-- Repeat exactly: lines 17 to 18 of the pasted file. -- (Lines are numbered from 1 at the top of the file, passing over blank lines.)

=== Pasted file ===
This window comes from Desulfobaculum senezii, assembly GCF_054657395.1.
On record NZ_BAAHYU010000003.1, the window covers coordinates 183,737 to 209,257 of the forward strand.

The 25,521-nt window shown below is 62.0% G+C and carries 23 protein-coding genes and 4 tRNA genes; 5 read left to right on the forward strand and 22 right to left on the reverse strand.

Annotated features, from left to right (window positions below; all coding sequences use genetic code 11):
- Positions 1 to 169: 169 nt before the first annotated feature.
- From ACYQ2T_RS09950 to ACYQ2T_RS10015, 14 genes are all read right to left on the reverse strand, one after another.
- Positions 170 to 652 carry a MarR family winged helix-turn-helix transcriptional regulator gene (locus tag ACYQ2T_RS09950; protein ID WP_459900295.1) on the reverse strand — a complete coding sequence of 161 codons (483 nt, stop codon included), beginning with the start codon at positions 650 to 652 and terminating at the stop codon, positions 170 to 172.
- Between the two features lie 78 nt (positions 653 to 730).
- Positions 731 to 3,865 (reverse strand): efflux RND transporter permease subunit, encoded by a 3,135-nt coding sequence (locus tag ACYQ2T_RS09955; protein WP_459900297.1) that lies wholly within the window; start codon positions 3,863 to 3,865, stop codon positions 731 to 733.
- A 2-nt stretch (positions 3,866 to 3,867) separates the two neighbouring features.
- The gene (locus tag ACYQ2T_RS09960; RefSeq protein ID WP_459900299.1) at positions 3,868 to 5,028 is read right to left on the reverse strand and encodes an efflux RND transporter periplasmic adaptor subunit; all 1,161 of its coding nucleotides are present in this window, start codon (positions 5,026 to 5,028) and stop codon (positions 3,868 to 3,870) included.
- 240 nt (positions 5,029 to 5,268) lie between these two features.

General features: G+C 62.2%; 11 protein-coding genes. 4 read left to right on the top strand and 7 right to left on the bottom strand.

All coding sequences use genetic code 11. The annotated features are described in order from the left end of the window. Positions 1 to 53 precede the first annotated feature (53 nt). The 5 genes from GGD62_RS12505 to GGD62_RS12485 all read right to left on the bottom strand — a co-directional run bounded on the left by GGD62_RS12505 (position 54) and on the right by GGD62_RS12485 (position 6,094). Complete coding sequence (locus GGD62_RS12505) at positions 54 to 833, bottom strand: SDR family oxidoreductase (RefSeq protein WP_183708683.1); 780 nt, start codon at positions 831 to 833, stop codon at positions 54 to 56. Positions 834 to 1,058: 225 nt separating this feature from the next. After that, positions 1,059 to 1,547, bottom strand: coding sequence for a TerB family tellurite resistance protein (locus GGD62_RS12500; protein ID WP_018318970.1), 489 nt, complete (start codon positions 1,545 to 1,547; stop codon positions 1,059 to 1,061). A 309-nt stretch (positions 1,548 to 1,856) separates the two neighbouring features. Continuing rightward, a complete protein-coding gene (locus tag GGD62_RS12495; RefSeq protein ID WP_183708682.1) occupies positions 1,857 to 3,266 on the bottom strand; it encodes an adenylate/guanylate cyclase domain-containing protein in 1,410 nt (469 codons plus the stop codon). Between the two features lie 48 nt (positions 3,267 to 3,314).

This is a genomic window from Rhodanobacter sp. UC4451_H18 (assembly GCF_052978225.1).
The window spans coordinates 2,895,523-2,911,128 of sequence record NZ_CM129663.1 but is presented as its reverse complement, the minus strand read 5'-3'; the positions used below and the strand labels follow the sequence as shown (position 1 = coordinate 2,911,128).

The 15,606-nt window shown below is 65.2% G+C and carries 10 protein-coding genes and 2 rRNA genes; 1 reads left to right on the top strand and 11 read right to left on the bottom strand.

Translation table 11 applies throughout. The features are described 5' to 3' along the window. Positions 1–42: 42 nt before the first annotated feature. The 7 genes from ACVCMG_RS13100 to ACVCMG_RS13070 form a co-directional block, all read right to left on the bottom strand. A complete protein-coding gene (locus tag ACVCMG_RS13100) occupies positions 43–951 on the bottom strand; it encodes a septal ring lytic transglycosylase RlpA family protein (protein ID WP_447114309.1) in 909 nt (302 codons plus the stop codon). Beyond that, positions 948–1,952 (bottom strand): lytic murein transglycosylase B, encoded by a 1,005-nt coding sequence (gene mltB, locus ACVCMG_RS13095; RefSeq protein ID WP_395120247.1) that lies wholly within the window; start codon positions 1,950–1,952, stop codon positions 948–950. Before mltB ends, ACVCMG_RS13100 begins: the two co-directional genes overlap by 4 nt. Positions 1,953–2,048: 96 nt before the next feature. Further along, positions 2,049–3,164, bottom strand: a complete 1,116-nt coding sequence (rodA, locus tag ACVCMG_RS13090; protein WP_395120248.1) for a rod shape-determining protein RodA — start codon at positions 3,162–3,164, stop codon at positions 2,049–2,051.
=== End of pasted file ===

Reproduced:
The 15,606-nt window shown below is 65.2% G+C and carries 10 protein-coding genes and 2 rRNA genes; 1 reads left to right on the top strand and 11 read right to left on the bottom strand.

Translation table 11 applies throughout. The features are described 5' to 3' along the window. Positions 1–42: 42 nt before the first annotated feature. The 7 genes from ACVCMG_RS13100 to ACVCMG_RS13070 form a co-directional block, all read right to left on the bottom strand. A complete protein-coding gene (locus tag ACVCMG_RS13100) occupies positions 43–951 on the bottom strand; it encodes a septal ring lytic transglycosylase RlpA family protein (protein ID WP_447114309.1) in 909 nt (302 codons plus the stop codon). Beyond that, positions 948–1,952 (bottom strand): lytic murein transglycosylase B, encoded by a 1,005-nt coding sequence (gene mltB, locus ACVCMG_RS13095; RefSeq protein ID WP_395120247.1) that lies wholly within the window; start codon positions 1,950–1,952, stop codon positions 948–950. Before mltB ends, ACVCMG_RS13100 begins: the two co-directional genes overlap by 4 nt. Positions 1,953–2,048: 96 nt before the next feature. Further along, positions 2,049–3,164, bottom strand: a complete 1,116-nt coding sequence (rodA, locus tag ACVCMG_RS13090; protein WP_395120248.1) for a rod shape-determining protein RodA — start codon at positions 3,162–3,164, stop codon at positions 2,049–2,051.